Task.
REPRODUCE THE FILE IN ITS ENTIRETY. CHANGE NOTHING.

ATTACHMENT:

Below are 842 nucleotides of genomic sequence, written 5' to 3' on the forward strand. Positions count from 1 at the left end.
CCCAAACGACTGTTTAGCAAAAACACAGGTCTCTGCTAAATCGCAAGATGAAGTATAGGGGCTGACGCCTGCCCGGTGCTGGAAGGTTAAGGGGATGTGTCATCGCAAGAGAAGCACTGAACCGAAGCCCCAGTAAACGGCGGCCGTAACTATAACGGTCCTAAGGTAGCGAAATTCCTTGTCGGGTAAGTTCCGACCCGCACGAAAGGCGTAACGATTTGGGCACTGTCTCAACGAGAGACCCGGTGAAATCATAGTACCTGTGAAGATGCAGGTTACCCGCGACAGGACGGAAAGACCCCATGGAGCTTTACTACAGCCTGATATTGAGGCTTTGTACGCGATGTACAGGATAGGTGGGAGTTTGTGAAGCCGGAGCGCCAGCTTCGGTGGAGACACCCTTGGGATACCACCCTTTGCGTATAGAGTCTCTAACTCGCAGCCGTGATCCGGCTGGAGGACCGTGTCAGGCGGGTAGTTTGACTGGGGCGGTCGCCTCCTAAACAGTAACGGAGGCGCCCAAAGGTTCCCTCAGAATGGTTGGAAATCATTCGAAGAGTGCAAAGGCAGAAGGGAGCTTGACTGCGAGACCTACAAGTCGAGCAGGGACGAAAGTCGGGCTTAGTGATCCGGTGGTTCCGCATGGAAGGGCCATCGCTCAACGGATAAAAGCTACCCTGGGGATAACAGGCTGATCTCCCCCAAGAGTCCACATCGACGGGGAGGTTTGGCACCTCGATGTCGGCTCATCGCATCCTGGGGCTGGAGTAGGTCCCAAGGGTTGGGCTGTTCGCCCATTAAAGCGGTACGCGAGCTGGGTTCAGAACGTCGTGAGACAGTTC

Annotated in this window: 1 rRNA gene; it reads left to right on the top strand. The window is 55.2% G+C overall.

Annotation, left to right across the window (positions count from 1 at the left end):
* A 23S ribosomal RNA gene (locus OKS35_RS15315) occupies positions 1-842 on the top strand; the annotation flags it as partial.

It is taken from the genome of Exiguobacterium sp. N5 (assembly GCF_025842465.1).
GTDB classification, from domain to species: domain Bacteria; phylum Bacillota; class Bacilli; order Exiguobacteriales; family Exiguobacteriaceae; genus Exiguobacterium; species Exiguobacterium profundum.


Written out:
Below are 842 nucleotides of genomic sequence, written 5' to 3' on the forward strand. Positions count from 1 at the left end.
CCCAAACGACTGTTTAGCAAAAACACAGGTCTCTGCTAAATCGCAAGATGAAGTATAGGGGCTGACGCCTGCCCGGTGCTGGAAGGTTAAGGGGATGTGTCATCGCAAGAGAAGCACTGAACCGAAGCCCCAGTAAACGGCGGCCGTAACTATAACGGTCCTAAGGTAGCGAAATTCCTTGTCGGGTAAGTTCCGACCCGCACGAAAGGCGTAACGATTTGGGCACTGTCTCAACGAGAGACCCGGTGAAATCATAGTACCTGTGAAGATGCAGGTTACCCGCGACAGGACGGAAAGACCCCATGGAGCTTTACTACAGCCTGATATTGAGGCTTTGTACGCGATGTACAGGATAGGTGGGAGTTTGTGAAGCCGGAGCGCCAGCTTCGGTGGAGACACCCTTGGGATACCACCCTTTGCGTATAGAGTCTCTAACTCGCAGCCGTGATCCGGCTGGAGGACCGTGTCAGGCGGGTAGTTTGACTGGGGCGGTCGCCTCCTAAACAGTAACGGAGGCGCCCAAAGGTTCCCTCAGAATGGTTGGAAATCATTCGAAGAGTGCAAAGGCAGAAGGGAGCTTGACTGCGAGACCTACAAGTCGAGCAGGGACGAAAGTCGGGCTTAGTGATCCGGTGGTTCCGCATGGAAGGGCCATCGCTCAACGGATAAAAGCTACCCTGGGGATAACAGGCTGATCTCCCCCAAGAGTCCACATCGACGGGGAGGTTTGGCACCTCGATGTCGGCTCATCGCATCCTGGGGCTGGAGTAGGTCCCAAGGGTTGGGCTGTTCGCCCATTAAAGCGGTACGCGAGCTGGGTTCAGAACGTCGTGAGACAGTTC

Annotated in this window: 1 rRNA gene; it reads left to right on the top strand. The window is 55.2% G+C overall.

Annotation, left to right across the window (positions count from 1 at the left end):
* A 23S ribosomal RNA gene (locus OKS35_RS15315) occupies positions 1-842 on the top strand; the annotation flags it as partial.

It is taken from the genome of Exiguobacterium sp. N5 (assembly GCF_025842465.1).
GTDB classification, from domain to species: domain Bacteria; phylum Bacillota; class Bacilli; order Exiguobacteriales; family Exiguobacteriaceae; genus Exiguobacterium; species Exiguobacterium profundum.